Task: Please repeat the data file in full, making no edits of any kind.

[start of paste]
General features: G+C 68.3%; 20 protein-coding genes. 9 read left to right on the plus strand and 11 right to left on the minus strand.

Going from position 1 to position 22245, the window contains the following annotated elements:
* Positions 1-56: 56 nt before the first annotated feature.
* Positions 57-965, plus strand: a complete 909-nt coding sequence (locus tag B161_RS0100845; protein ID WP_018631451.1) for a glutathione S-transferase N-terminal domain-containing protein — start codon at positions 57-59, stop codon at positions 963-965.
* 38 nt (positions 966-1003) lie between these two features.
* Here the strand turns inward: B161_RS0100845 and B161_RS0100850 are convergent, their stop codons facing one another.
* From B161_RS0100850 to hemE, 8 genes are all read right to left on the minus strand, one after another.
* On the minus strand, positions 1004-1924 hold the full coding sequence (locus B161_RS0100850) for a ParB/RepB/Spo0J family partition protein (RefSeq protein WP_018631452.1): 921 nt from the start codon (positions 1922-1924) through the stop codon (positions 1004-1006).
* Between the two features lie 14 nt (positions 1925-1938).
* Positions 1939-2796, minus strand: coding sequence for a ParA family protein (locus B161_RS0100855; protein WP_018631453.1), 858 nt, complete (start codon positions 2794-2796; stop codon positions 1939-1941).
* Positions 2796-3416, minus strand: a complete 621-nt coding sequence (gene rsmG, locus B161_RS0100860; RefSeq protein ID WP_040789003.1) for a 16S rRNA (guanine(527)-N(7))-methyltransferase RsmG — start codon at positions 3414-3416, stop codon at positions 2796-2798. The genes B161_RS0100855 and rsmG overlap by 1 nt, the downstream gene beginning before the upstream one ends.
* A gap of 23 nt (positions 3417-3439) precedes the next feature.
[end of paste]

General features: G+C 68.3%; 20 protein-coding genes. 9 read left to right on the plus strand and 11 right to left on the minus strand.

Going from position 1 to position 22245, the window contains the following annotated elements:
* Positions 1-56: 56 nt before the first annotated feature.
* Positions 57-965, plus strand: a complete 909-nt coding sequence (locus tag B161_RS0100845; protein ID WP_018631451.1) for a glutathione S-transferase N-terminal domain-containing protein — start codon at positions 57-59, stop codon at positions 963-965.
* 38 nt (positions 966-1003) lie between these two features.
* Here the strand turns inward: B161_RS0100845 and B161_RS0100850 are convergent, their stop codons facing one another.
* From B161_RS0100850 to hemE, 8 genes are all read right to left on the minus strand, one after another.
* On the minus strand, positions 1004-1924 hold the full coding sequence (locus B161_RS0100850) for a ParB/RepB/Spo0J family partition protein (RefSeq protein WP_018631452.1): 921 nt from the start codon (positions 1922-1924) through the stop codon (positions 1004-1006).
* Between the two features lie 14 nt (positions 1925-1938).
* Positions 1939-2796, minus strand: coding sequence for a ParA family protein (locus B161_RS0100855; protein WP_018631453.1), 858 nt, complete (start codon positions 2794-2796; stop codon positions 1939-1941).
* Positions 2796-3416, minus strand: a complete 621-nt coding sequence (gene rsmG, locus B161_RS0100860; RefSeq protein ID WP_040789003.1) for a 16S rRNA (guanine(527)-N(7))-methyltransferase RsmG — start codon at positions 3414-3416, stop codon at positions 2796-2798. The genes B161_RS0100855 and rsmG overlap by 1 nt, the downstream gene beginning before the upstream one ends.
* A gap of 23 nt (positions 3417-3439) precedes the next feature.